Part of the inherent nature of failure analysis is the fact that no two jobs will ever be quite the same. Failure modes, environmental conditions, device applications – all these parameters shape the circumstances of a given failure analysis project. Managing a failure analysis project therefore requires particular care and attention, to ensure that the proper tools and techniques are chosen for a given job. Charting the course of a failure analysis project requires not only a solid grounding in the tests and equipment used in the lab, but also requires on-the-fly synthesis of disparate data points – not just the incoming data generated by the failure analysts, but also information about how and under what conditions a device was used before its failure.

One of the most important tips for a failure analysis manager is to secure a solid, open line of communication with the customer. While this may seem obvious since F/A is ultimately a service related business, the reasons for keeping in touch with the customer are manifold. The customer will almost always understand (or can get in contact with someone who understands) more about the application and history of a given device than a failure analyst, who in many cases sees a device for the first time after it has been turned into a twisted, charred lump of electronic creosote. By understanding the history of a device – for example, the manufacturing processes that a group of production rejects went through right before their failure, or the in-circuit application of a particular microchip that burned itself to a crisp – the failure analysis manager can make choices on how to direct the analysis based on the most likely mechanisms of failure. Communication with the customer is also important as part of the education process – it is highly likely that the failure analysis manager will be far more well versed in the analytical tools and techniques used to find the root cause of failure than a customer will be. By keeping communication open with the customer, a failure analysis manager can suggest the best course of action, potentially saving the customer money that would have otherwise gone to unnecessary testing.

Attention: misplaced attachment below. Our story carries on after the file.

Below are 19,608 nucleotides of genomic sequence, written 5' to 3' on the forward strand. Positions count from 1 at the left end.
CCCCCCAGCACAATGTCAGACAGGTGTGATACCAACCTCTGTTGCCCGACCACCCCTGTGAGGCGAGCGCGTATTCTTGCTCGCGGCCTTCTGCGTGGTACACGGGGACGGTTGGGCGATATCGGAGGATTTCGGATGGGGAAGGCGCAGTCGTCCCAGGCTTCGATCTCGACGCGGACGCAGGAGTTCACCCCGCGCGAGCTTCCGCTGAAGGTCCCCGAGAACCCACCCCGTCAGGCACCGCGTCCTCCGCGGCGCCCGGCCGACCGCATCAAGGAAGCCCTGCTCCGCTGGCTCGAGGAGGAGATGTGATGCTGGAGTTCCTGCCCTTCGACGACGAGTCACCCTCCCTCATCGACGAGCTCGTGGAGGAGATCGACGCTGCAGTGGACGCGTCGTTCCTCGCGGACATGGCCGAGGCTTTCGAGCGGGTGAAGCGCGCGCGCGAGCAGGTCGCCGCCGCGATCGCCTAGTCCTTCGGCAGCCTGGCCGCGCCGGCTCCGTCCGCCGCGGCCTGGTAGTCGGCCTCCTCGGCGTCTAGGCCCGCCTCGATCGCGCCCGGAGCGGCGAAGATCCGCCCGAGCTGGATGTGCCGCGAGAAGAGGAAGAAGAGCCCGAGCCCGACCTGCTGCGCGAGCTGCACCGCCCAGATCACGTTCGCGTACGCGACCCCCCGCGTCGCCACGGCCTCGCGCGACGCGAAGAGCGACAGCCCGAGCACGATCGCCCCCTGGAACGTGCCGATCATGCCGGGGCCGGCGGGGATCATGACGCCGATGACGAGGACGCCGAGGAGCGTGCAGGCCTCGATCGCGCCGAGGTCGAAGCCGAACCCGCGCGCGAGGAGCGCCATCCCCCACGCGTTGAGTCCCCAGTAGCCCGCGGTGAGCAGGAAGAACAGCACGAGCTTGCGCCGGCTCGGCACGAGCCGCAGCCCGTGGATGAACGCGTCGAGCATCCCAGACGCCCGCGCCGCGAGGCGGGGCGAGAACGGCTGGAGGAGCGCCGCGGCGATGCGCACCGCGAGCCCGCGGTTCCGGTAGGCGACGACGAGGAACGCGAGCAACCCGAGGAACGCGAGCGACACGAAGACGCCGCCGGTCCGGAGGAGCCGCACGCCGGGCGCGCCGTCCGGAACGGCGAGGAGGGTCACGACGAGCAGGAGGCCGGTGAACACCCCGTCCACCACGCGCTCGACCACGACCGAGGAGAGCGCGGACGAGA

Another important tip for failure analysis managers is to approach each analysis with an open mind, and avoid pigeonholing a given project due to preconceived notions. One of the worst possible situations to find oneself in as an F/A manager is performing “failure analysis by numbers” – following a laundry list of steps and procedures simply for the purpose of checking them off of the list, without any regard for whether or not the tests are producing valuable data. A failure analysis project is very much a closed feedback loop; the results of one test are invaluable in determining the next test or procedure in the line. It therefore behooves the failure analysis manager to be involved in all stages of the project, reviewing data at each step in order to better understand the failure and correctly choose the next test to perform.

Given the ever-changing nature of failure analysis projects, one of the most beneficial traits for failure analysis managers to cultivate is a willingness to improvise. The tools and techniques in an analyst’s toolbox are often sufficient – however, many jobs require test configurations above and beyond what might be considered typical. An analyst may need to draft a schematic and assemble a breadboard to perform rudimentary functional analysis of a complex device, or rig up a fixture for simultaneously providing mechanical stress and electrical analysis. Naturally, high value is placed upon ingenuity – a manager who can think on his or her feet to create a solution to a unique failure analysis problem using the resources at hand is an asset to any F/A service provider.

To sum up all the previous pointers, the best failure analysis managers are those who are willing to learn and adapt. Like any scientific endeavor, failure analysis is ultimately the pursuit of further knowledge – not only the knowledge of the reasons and mechanisms for device failure, but knowledge of techniques, test setups, and the state of the microelectronics industry in general. This thirst for knowledge is the defining trait of any failure analyst, and forms the basis upon which the F/A process is built.

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